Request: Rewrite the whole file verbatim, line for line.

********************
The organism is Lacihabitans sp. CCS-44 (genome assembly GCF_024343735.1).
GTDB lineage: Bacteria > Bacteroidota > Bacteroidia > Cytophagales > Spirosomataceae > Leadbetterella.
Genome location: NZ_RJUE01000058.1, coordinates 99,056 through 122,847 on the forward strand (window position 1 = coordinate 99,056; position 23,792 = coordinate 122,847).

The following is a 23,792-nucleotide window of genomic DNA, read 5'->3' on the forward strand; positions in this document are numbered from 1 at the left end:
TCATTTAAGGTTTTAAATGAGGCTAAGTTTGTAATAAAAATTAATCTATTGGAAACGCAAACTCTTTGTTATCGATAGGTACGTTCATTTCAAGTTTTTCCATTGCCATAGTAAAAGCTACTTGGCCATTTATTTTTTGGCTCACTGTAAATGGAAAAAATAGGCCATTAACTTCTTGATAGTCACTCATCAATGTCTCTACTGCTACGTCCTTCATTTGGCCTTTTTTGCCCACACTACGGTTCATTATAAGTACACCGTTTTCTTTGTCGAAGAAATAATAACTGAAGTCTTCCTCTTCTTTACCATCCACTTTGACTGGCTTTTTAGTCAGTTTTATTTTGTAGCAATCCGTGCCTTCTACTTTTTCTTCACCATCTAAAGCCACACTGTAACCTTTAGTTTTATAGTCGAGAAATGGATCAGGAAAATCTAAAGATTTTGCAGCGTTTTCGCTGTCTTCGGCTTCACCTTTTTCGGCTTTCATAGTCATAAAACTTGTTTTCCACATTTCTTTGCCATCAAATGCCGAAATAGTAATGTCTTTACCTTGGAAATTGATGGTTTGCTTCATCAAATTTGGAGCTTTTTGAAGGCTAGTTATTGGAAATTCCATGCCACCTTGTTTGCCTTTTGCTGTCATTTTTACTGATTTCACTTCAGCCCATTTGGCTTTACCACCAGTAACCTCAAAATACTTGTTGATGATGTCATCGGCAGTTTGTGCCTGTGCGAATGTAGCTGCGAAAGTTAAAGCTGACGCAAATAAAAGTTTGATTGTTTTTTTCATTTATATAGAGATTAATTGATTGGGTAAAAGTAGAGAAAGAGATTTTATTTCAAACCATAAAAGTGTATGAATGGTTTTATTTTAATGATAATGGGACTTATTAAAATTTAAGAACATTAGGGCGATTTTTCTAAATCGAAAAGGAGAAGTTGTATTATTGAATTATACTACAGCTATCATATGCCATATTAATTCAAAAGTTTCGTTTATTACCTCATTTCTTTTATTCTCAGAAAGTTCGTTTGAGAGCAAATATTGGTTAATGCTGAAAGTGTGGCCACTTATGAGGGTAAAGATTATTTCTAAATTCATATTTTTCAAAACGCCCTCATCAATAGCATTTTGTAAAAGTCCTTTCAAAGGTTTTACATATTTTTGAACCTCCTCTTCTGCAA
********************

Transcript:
The organism is Lacihabitans sp. CCS-44 (genome assembly GCF_024343735.1).
GTDB lineage: Bacteria > Bacteroidota > Bacteroidia > Cytophagales > Spirosomataceae > Leadbetterella.
Genome location: NZ_RJUE01000058.1, coordinates 99,056 through 122,847 on the forward strand (window position 1 = coordinate 99,056; position 23,792 = coordinate 122,847).

The following is a 23,792-nucleotide window of genomic DNA, read 5'->3' on the forward strand; positions in this document are numbered from 1 at the left end:
TCATTTAAGGTTTTAAATGAGGCTAAGTTTGTAATAAAAATTAATCTATTGGAAACGCAAACTCTTTGTTATCGATAGGTACGTTCATTTCAAGTTTTTCCATTGCCATAGTAAAAGCTACTTGGCCATTTATTTTTTGGCTCACTGTAAATGGAAAAAATAGGCCATTAACTTCTTGATAGTCACTCATCAATGTCTCTACTGCTACGTCCTTCATTTGGCCTTTTTTGCCCACACTACGGTTCATTATAAGTACACCGTTTTCTTTGTCGAAGAAATAATAACTGAAGTCTTCCTCTTCTTTACCATCCACTTTGACTGGCTTTTTAGTCAGTTTTATTTTGTAGCAATCCGTGCCTTCTACTTTTTCTTCACCATCTAAAGCCACACTGTAACCTTTAGTTTTATAGTCGAGAAATGGATCAGGAAAATCTAAAGATTTTGCAGCGTTTTCGCTGTCTTCGGCTTCACCTTTTTCGGCTTTCATAGTCATAAAACTTGTTTTCCACATTTCTTTGCCATCAAATGCCGAAATAGTAATGTCTTTACCTTGGAAATTGATGGTTTGCTTCATCAAATTTGGAGCTTTTTGAAGGCTAGTTATTGGAAATTCCATGCCACCTTGTTTGCCTTTTGCTGTCATTTTTACTGATTTCACTTCAGCCCATTTGGCTTTACCACCAGTAACCTCAAAATACTTGTTGATGATGTCATCGGCAGTTTGTGCCTGTGCGAATGTAGCTGCGAAAGTTAAAGCTGACGCAAATAAAAGTTTGATTGTTTTTTTCATTTATATAGAGATTAATTGATTGGGTAAAAGTAGAGAAAGAGATTTTATTTCAAACCATAAAAGTGTATGAATGGTTTTATTTTAATGATAATGGGACTTATTAAAATTTAAGAACATTAGGGCGATTTTTCTAAATCGAAAAGGAGAAGTTGTATTATTGAATTATACTACAGCTATCATATGCCATATTAATTCAAAAGTTTCGTTTATTACCTCATTTCTTTTATTCTCAGAAAGTTCGTTTGAGAGCAAATATTGGTTAATGCTGAAAGTGTGGCCACTTATGAGGGTAAAGATTATTTCTAAATTCATATTTTTCAAAACGCCCTCATCAATAGCATTTTGTAAAAGTCCTTTCAAAGGTTTTACATATTTTTGAACCTCCTCTTCTGCAA